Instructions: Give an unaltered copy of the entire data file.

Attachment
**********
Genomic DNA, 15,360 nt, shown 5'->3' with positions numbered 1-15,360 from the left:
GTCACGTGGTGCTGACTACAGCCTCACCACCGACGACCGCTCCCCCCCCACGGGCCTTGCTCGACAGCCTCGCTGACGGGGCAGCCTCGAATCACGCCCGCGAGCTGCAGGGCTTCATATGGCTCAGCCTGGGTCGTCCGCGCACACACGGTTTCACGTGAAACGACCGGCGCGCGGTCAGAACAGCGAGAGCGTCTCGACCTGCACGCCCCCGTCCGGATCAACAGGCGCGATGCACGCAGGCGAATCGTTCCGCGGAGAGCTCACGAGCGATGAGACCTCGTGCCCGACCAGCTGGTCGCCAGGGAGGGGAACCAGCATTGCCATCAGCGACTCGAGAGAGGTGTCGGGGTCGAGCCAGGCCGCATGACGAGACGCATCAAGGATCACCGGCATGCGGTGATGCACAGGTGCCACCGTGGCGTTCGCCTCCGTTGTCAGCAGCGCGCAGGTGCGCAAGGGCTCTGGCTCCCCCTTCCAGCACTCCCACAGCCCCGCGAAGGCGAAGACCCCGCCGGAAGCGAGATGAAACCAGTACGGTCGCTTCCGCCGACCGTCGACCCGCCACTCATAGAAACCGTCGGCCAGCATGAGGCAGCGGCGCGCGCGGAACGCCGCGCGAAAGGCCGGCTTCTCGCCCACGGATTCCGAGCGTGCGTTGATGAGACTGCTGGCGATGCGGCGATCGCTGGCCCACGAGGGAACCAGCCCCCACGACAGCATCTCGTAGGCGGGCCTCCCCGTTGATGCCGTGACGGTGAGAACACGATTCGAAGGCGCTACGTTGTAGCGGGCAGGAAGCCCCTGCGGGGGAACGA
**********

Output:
Genomic DNA, 15,360 nt, shown 5'->3' with positions numbered 1-15,360 from the left:
GTCACGTGGTGCTGACTACAGCCTCACCACCGACGACCGCTCCCCCCCCACGGGCCTTGCTCGACAGCCTCGCTGACGGGGCAGCCTCGAATCACGCCCGCGAGCTGCAGGGCTTCATATGGCTCAGCCTGGGTCGTCCGCGCACACACGGTTTCACGTGAAACGACCGGCGCGCGGTCAGAACAGCGAGAGCGTCTCGACCTGCACGCCCCCGTCCGGATCAACAGGCGCGATGCACGCAGGCGAATCGTTCCGCGGAGAGCTCACGAGCGATGAGACCTCGTGCCCGACCAGCTGGTCGCCAGGGAGGGGAACCAGCATTGCCATCAGCGACTCGAGAGAGGTGTCGGGGTCGAGCCAGGCCGCATGACGAGACGCATCAAGGATCACCGGCATGCGGTGATGCACAGGTGCCACCGTGGCGTTCGCCTCCGTTGTCAGCAGCGCGCAGGTGCGCAAGGGCTCTGGCTCCCCCTTCCAGCACTCCCACAGCCCCGCGAAGGCGAAGACCCCGCCGGAAGCGAGATGAAACCAGTACGGTCGCTTCCGCCGACCGTCGACCCGCCACTCATAGAAACCGTCGGCCAGCATGAGGCAGCGGCGCGCGCGGAACGCCGCGCGAAAGGCCGGCTTCTCGCCCACGGATTCCGAGCGTGCGTTGATGAGACTGCTGGCGATGCGGCGATCGCTGGCCCACGAGGGAACCAGCCCCCACGACAGCATCTCGTAGGCGGGCCTCCCCGTTGATGCCGTGACGGTGAGAACACGATTCGAAGGCGCTACGTTGTAGCGGGCAGGAAGCCCCTGCGGGGGAACGA